Why Overhydration is Not Good for Your Body

Water is an essential ingredient that your body needs in order to survive. Everyone knows of the “8 glasses of water a day” rule, and we are continuously told that if we want to avoid dehydration, we need to drink a lot of water. But drinking too much water can cause more of a problem than dehydration does, so in your attempt to fix a problem, you create another just as bad.

overhydration symptoms

Factors to be considered when drinking water

Many factors need to be considered when calculating your daily water intake. Things such as age, gender, height, fitness level and even the weather need to be taken into account when deciding how much water you need to drink that day. There are many symptoms associated with overhydration, one of them leading to a condition called hyponatremia, an illness where the amount of sodium circulating in your bloodstream is extremely low. The individual suffering from this condition is predisposed to having a cardiopulmonary arrest, seizures, swelling of the brain (also known as cerebral edema), coma and it can even lead to death. This is why you need to be really careful about how much water you consume a day.

How important is the proper balance of sodium and water in the bloodstream?

The answer to that is: very important! Sodium helps regulate the quantity of water found in and around your cells. There needs to be a balanced quantity of both water and sodium, because if there isn’t, you can develop hyponatremia. There is not enough sodium to regulate the water in your cells, this causing your body to become flooded with water and start swelling.

Hyponatremia: what are the symptoms?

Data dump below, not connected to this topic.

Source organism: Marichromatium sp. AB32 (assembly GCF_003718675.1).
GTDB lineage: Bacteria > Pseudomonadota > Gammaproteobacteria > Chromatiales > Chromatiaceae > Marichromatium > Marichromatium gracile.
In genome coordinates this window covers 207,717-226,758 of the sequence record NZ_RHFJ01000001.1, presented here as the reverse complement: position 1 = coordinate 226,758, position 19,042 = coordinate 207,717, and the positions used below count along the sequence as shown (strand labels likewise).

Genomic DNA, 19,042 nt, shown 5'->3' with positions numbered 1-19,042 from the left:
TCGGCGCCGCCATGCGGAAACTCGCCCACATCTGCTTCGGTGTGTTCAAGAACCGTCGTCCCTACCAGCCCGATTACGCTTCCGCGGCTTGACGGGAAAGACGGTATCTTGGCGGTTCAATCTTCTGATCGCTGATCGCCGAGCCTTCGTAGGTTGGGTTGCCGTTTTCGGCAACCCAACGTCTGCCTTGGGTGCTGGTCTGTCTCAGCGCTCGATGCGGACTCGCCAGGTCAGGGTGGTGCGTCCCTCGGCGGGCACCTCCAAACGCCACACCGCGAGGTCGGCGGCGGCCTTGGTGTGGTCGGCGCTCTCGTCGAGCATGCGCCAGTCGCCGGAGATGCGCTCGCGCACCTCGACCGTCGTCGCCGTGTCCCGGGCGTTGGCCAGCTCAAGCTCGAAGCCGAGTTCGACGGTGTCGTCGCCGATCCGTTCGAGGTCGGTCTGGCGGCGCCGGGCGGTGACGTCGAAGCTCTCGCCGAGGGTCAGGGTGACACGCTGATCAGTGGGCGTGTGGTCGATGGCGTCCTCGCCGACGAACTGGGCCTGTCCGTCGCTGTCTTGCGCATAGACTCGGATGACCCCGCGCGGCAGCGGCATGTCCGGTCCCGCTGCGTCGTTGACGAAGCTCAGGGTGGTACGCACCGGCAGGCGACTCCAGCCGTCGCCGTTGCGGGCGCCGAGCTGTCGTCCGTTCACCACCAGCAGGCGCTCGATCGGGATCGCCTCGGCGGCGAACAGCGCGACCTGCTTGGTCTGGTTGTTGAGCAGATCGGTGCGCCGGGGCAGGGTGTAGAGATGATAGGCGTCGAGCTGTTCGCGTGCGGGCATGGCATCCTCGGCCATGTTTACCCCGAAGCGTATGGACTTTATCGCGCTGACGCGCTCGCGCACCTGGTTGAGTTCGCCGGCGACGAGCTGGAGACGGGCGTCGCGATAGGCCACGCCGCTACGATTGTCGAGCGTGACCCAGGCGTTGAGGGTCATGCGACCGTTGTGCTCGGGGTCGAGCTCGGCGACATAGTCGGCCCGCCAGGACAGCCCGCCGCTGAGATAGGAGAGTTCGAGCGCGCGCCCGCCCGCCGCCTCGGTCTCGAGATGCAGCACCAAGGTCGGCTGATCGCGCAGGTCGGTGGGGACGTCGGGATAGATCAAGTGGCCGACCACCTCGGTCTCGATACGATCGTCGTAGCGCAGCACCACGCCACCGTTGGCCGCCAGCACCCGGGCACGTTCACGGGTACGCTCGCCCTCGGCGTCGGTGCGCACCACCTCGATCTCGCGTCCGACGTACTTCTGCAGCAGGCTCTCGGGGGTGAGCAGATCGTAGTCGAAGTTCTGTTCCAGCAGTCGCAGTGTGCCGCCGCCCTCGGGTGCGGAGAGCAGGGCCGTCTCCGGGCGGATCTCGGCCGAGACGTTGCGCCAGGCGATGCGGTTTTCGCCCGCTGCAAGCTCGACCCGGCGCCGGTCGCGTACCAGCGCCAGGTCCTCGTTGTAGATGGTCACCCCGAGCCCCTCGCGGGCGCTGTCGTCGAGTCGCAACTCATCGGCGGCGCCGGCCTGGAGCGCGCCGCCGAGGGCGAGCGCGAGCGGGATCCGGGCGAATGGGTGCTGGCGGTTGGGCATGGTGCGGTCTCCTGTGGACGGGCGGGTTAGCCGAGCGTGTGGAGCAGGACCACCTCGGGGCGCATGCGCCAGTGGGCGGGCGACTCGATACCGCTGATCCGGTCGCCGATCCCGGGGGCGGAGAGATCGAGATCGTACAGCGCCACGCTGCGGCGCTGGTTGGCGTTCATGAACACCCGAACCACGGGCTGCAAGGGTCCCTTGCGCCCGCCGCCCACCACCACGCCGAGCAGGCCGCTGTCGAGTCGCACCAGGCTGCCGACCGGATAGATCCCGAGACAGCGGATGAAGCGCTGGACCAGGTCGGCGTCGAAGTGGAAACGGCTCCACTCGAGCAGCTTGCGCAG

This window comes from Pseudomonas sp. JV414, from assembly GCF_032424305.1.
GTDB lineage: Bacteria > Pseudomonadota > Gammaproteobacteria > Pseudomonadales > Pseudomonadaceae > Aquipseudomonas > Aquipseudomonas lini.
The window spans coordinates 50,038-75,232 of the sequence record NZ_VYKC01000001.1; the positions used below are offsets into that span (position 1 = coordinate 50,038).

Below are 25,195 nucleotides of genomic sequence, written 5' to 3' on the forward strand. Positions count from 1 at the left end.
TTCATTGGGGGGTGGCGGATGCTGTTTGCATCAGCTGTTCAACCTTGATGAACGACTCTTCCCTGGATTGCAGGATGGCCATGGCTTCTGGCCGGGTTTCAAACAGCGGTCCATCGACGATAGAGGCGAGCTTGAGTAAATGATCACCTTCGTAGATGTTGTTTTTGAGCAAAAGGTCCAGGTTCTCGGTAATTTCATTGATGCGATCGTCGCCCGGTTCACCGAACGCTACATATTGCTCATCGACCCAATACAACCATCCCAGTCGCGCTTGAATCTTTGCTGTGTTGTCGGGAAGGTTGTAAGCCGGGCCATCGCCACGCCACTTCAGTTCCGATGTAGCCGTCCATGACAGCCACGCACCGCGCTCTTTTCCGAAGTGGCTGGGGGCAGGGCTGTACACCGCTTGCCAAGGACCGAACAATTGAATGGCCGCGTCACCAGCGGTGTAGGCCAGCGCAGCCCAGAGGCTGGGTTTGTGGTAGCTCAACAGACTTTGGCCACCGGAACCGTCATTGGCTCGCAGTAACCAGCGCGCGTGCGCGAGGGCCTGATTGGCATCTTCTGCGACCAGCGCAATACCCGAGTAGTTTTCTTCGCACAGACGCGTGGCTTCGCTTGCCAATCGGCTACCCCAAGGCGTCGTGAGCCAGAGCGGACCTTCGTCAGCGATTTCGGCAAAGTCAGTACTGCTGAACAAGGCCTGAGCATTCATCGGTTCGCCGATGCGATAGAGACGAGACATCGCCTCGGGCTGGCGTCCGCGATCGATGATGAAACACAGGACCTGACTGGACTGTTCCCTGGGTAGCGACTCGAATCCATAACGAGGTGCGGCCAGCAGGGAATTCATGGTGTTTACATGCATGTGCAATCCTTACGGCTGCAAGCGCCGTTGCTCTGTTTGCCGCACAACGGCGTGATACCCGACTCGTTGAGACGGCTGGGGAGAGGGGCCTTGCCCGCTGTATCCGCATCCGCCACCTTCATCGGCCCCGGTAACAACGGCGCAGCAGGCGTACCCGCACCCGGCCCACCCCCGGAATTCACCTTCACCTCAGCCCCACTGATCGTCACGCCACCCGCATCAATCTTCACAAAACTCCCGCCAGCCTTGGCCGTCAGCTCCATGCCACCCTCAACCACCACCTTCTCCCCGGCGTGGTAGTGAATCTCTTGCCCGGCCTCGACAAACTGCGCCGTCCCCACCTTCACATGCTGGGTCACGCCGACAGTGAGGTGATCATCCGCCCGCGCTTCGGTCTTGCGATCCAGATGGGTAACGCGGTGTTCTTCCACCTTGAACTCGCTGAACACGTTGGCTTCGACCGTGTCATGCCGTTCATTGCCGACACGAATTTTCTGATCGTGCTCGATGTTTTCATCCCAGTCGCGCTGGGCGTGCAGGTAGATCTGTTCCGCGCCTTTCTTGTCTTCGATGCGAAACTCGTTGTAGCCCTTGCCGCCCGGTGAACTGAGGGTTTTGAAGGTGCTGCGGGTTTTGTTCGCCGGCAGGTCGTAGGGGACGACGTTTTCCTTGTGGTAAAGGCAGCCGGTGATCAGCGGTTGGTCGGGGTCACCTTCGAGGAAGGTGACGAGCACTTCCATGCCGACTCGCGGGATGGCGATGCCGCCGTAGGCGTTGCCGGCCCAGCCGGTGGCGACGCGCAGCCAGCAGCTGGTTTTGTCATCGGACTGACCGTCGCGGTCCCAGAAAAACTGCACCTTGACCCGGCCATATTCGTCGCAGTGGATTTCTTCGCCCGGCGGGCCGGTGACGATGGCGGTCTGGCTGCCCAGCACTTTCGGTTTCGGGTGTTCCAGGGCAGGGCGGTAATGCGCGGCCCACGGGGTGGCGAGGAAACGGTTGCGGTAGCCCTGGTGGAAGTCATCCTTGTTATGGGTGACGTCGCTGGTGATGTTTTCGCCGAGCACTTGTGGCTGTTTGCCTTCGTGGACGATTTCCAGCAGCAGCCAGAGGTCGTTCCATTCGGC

Hyponatremia will initially begin with symptoms that can be attributed to the common flu. Those affected might experience dizziness, confusion, nausea and headaches, symptoms that might take a turn for the worse if they are not taken care of in time. Also, the individual might experience muscle cramps and weakness, seizures, loss of consciousness, swollen extremities, breathing difficulties due to the accumulation of water in the lungs and even coma. Hyponatremia is also believed to lead to behavioral changes because of the brain getting swollen. The person affected might go through episodes of delirium, loss of attention, shouting, blurry vision and even irrational behavior.

How to know if you’re drinking too much water

Your body tells you when you need water, so only give it when you feel like you’re thirsty. The color of your urine can also be used as a guide. Normally, pee needs to be of a pale yellow. If your urine is clear, it’s a sign that you are drinking too much water. If you go through frequent urination, you should also reduce your water intake. It’s not very pleasant to lose sleep at night because you have to get up to pee.

So, drink just as much water as you think you might need, taking it in sips in the morning and throughout the day. Remember, your body knows best what you need, and it will definitely let you know when another glass of water is required.

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